Investments in affordable and cooperative housing, as well as Indigenous housing, are also welcomed since they are designed to address the housing problems facing students, particularly those in Indigenous communities.

Read also: New advisory panel hopes to bring fresh look at research support

“The fact that students are mentioned in these announcements is seen as positive, suggesting that their concerns were taken into account,” said Wasiimah Joomun, executive director of the Canadian Alliance of Student Associations (CASA), adding that “these measures pave the way for more housing options for students both on and off campus.” Moreover, she noted that the creation of a public transit fund to encourage housing near postsecondary institutions and the new Tenant Protection Fund constitute a major step forward in guaranteeing rights and protecting of students. The budget also does away with the credit screening requirement for first-time Canada Student Loan applicants.

Greater loan flexibility

Measures such as eliminating interest on student/learning loans and boosting financial aid for low-income households aim to ease students’ financial burden while facilitating access to postsecondary education, according to the federal government. “Our nation’s future economic well-being relies on our people, ideas and communities, and universities are proud to play a leading role in all three of these areas,” said Gabriel Miller, president and CEO of Universities Canada ( University Affairs’ publisher), noting that “Today’s budget represents progress for students and university research across the country.”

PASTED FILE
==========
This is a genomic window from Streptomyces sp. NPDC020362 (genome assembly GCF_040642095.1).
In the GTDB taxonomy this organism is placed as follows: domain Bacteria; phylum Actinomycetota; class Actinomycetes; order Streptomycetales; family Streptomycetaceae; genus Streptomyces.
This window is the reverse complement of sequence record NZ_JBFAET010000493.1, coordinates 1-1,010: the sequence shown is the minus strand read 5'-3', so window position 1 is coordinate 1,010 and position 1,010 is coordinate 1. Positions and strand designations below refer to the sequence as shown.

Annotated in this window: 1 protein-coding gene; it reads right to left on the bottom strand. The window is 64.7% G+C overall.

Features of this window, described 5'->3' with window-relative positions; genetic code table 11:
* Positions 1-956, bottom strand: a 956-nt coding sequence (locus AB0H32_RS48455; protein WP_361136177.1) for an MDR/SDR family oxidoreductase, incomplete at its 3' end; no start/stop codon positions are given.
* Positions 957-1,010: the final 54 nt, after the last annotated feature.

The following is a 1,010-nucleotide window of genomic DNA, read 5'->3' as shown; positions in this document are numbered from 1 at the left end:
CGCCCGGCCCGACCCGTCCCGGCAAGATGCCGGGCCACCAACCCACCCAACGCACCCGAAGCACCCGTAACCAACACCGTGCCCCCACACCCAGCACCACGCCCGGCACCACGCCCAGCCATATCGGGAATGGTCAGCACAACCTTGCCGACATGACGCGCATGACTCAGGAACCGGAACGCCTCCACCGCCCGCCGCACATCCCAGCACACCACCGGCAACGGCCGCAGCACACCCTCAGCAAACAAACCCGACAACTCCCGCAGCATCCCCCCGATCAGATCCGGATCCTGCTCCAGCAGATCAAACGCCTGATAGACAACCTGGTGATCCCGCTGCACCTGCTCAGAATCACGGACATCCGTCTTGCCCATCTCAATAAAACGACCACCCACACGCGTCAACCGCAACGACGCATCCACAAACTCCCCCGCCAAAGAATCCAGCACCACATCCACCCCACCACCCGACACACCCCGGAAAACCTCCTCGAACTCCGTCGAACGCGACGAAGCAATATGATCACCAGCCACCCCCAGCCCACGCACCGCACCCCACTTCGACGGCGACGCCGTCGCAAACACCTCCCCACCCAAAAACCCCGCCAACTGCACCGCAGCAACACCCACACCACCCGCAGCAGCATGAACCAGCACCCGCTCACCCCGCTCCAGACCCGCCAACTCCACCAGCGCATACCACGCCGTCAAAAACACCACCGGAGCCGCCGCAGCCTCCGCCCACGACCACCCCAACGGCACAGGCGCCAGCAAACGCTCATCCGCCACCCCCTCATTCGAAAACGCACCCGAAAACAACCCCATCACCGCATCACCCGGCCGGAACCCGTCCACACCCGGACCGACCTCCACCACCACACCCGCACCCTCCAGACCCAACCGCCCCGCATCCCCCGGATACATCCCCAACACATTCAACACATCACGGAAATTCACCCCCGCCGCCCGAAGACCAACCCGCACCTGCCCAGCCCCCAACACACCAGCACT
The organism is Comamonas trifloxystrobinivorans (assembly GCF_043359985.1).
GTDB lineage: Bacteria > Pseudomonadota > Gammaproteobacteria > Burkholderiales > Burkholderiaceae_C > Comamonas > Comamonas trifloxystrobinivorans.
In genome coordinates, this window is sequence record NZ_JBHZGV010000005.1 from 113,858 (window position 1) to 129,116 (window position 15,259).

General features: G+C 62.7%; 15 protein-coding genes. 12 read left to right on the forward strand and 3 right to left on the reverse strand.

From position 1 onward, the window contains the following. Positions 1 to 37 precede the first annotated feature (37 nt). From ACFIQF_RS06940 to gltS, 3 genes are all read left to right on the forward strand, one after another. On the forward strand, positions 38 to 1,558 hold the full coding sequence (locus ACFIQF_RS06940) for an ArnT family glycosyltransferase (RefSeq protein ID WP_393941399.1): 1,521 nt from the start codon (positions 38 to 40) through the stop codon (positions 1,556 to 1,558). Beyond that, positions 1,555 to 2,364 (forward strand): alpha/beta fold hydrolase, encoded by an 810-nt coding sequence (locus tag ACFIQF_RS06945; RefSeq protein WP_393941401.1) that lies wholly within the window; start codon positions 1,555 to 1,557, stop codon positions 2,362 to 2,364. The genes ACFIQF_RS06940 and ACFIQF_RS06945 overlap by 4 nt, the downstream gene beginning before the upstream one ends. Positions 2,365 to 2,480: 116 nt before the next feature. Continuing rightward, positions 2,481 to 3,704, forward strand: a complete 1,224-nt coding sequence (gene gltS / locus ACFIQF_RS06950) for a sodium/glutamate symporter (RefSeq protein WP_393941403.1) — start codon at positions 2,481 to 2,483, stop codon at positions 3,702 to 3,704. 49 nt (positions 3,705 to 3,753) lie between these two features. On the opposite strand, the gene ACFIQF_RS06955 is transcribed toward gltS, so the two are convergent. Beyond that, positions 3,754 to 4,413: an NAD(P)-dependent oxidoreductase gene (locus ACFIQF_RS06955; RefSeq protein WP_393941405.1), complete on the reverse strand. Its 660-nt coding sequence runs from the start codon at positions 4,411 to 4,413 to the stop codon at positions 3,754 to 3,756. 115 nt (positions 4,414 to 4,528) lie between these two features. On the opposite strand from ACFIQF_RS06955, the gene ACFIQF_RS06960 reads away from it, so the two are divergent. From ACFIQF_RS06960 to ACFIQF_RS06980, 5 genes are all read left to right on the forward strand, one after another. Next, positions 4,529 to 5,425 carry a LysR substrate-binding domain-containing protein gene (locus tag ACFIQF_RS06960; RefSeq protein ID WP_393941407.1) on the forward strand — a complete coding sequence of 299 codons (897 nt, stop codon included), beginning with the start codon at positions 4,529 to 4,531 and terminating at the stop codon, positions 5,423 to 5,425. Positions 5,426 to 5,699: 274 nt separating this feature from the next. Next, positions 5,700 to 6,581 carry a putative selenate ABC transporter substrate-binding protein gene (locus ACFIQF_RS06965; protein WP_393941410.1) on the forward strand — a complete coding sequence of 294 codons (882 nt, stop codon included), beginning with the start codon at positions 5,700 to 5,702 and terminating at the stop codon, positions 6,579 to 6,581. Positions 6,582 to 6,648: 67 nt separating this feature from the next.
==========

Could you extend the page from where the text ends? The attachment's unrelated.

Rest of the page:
Budget 2024 also includes measures  to substantially increase funding for scholarships and bursaries, as well as for initiatives designed to facilitate access to education and support the student population. This year, the government decided to increase the full-time Canada Student Grant to $4,200 per year and interest-free loans for full-time students to $300 per week. “This decision is applauded by students who have benefited from this funding while grappling with the cost of living, particularly during the pandemic,” said Ms. Joomun. “Investments in scholarships and research are seen as a step in the right direction to support graduate and postdoc students, as well as to strengthen Canada’s research ecosystem.”

The federal government is also encouraging the provinces to make education more affordable by investing in financial aid for students and postsecondary institutions. At the same time, it is promising  to take steps to increase workplace learning opportunities and to offer young people more internships and employment support.

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  1. Baljit Singh / April 26, 2024 at 19:24

    As a member of the Advisory Panel on the Federal Research Support System (Bouchard Panel), I am delighted to see the action on nearly all of the recommendations made in the Bouchard report ( The commitment to increase the funding to the councils, graduate scholarship numbers and the much needed amount, funds for teh major research facilities such as Vaccine and Infectious Disease Organization and Canadian Light Source at the University of Saskatchewan are highly welcome steps.

    The budget is reduced the anxiety among Canadian university based researchers and signaled to our global partners about Canada’s seriousness in supporting science.